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  1. #1

    Are There Any Small Bourbon Companies?

    Someone in a recent thread said that Bulleit was owned by Diageo. I was disappointed to hear that, even though I've read some good things about Diageo. But I was wondering if there were some very small bourbon companies left.

    I realize that "small" is vague. I don't know, for example, if Wild Turkey is big or whether it might be owned by someone else. But it seems like Diageo, Beam, and Buffalo Trace are very large with each having many brands. And the labels on the bottles are very often misleading. Instead of "Buffalo Trace" you read something like "Old Prentice Distillery." The labels try to make it sound like the bourbon comes from a small company, when in fact it often doesn't.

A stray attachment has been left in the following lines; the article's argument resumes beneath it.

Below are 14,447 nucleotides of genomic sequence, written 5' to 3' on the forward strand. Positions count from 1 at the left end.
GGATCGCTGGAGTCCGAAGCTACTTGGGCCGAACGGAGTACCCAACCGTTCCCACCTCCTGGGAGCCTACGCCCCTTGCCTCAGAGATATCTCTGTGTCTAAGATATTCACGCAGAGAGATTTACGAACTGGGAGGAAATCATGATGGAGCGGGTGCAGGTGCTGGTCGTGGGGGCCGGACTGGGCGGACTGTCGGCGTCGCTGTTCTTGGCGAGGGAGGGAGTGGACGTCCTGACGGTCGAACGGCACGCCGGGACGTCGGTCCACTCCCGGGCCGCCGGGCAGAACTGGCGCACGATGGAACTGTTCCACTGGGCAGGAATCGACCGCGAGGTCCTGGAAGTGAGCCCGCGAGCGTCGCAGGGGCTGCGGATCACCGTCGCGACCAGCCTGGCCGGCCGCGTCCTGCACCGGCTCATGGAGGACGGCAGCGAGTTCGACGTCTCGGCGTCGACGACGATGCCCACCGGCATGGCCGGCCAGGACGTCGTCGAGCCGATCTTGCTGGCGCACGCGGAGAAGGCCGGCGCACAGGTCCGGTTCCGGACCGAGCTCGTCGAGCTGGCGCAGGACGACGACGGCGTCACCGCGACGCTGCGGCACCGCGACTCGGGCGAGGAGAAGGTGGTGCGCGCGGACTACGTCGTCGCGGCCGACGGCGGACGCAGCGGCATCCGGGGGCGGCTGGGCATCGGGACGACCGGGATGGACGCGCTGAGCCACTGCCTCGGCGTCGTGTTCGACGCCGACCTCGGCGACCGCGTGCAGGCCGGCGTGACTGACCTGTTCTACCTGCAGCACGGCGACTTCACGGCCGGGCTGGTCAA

I want to know if there are any very small companies making bourbon in Kentucky or anywhere else. I recently came across this one:

    www.oldpogue.com/

    Who knows, maybe it's owned by Diageo. I don't know. But if there any very small ones, how does the bourbon taste? Are there any small companies that have a national distribution so that you don't have to go to Kentucky to get the whiskey?

  2. #2
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    Re: Are There Any Small Bourbon Companies?

    > But I was wondering if there were some very small bourbon companies left.
    >
    > I realize that "small" is vague.